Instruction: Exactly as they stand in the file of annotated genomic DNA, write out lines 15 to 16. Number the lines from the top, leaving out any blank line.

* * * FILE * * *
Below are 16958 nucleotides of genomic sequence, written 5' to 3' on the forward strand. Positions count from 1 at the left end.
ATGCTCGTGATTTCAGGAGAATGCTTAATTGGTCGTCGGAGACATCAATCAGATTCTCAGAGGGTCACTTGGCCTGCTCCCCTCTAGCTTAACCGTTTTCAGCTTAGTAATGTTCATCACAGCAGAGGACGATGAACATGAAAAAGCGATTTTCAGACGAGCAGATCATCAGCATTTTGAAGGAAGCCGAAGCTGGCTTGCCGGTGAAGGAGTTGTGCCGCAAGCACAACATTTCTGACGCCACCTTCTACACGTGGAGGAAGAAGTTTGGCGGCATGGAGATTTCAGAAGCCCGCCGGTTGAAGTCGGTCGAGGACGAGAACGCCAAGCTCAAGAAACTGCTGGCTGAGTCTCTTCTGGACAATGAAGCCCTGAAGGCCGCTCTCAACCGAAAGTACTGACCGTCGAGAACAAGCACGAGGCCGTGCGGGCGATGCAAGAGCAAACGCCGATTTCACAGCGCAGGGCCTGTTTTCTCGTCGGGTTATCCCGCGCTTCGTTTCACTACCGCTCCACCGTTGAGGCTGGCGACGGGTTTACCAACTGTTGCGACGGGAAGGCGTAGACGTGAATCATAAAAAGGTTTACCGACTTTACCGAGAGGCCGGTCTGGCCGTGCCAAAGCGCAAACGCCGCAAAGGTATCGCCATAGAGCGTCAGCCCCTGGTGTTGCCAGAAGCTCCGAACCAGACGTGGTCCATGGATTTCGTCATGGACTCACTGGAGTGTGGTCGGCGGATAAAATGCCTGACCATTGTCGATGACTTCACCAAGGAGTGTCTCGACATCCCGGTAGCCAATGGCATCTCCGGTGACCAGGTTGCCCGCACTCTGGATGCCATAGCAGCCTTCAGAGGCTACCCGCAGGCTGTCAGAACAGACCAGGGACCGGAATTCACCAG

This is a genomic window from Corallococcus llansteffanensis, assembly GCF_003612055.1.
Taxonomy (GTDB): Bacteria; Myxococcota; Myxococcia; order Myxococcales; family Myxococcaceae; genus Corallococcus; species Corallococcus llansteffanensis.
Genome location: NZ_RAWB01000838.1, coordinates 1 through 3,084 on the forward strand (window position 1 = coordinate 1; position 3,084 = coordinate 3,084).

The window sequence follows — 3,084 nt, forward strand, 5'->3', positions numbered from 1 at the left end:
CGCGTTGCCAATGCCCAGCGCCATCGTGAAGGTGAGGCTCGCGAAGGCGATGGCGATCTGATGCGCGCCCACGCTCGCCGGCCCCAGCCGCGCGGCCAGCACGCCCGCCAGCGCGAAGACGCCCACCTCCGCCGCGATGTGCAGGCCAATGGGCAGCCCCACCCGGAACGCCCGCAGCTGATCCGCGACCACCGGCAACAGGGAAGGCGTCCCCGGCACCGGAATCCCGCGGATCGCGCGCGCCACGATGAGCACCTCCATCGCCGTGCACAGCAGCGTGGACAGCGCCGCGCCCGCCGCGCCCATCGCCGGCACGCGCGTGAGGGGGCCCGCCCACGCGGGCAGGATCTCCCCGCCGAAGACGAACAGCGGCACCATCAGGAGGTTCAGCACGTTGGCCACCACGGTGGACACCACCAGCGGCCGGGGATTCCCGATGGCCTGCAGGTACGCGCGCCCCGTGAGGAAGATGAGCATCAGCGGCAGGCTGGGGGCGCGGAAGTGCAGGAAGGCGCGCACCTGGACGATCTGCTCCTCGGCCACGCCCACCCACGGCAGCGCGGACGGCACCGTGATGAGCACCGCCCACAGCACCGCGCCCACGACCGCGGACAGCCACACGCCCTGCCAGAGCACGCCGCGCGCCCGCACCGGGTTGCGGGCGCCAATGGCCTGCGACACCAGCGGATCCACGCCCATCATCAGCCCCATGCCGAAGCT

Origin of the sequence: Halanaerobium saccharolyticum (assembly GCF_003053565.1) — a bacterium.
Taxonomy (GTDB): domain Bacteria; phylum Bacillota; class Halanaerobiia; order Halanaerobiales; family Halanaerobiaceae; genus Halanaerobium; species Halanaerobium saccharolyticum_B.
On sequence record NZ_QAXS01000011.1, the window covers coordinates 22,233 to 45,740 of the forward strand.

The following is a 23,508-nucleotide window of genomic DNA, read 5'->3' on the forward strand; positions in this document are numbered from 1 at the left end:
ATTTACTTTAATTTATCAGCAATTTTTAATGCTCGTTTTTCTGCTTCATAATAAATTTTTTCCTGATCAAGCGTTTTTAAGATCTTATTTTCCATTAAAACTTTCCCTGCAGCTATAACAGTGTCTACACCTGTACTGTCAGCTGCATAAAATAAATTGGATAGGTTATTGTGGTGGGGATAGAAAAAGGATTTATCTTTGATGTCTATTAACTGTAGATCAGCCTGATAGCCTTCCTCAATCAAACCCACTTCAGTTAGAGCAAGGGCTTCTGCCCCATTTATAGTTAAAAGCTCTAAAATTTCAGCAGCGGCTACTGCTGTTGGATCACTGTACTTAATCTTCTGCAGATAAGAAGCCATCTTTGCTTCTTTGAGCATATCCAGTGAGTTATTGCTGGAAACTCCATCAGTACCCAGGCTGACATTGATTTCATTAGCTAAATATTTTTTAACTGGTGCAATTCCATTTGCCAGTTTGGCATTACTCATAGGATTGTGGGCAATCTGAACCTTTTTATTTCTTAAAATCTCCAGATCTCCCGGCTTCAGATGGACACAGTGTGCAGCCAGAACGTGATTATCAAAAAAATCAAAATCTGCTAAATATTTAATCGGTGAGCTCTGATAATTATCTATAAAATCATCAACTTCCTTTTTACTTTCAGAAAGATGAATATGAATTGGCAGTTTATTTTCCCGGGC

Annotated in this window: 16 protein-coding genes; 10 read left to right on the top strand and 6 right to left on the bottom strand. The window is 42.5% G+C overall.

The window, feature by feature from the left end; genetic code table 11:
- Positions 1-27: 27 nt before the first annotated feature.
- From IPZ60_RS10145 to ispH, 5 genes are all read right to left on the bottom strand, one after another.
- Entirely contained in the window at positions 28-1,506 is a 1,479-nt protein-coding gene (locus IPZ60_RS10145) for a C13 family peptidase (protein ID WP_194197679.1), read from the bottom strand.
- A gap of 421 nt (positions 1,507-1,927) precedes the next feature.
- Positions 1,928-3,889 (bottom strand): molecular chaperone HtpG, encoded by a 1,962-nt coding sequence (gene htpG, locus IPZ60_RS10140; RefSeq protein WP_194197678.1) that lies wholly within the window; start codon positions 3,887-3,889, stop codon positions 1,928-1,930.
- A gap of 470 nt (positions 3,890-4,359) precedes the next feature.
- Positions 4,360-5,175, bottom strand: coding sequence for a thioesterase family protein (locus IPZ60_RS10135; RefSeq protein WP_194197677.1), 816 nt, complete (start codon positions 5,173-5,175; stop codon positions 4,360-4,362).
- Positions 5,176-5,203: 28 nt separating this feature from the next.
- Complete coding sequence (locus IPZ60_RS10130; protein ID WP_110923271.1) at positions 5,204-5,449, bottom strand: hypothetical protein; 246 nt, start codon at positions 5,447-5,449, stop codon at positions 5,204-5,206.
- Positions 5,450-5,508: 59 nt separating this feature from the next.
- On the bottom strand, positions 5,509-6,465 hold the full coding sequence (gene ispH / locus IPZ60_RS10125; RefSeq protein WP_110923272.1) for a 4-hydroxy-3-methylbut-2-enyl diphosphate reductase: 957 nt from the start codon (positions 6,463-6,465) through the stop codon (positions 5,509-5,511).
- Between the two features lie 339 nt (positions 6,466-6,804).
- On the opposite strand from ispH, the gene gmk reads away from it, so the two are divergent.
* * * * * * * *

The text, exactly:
- Positions 1-27: 27 nt before the first annotated feature.
- From IPZ60_RS10145 to ispH, 5 genes are all read right to left on the bottom strand, one after another.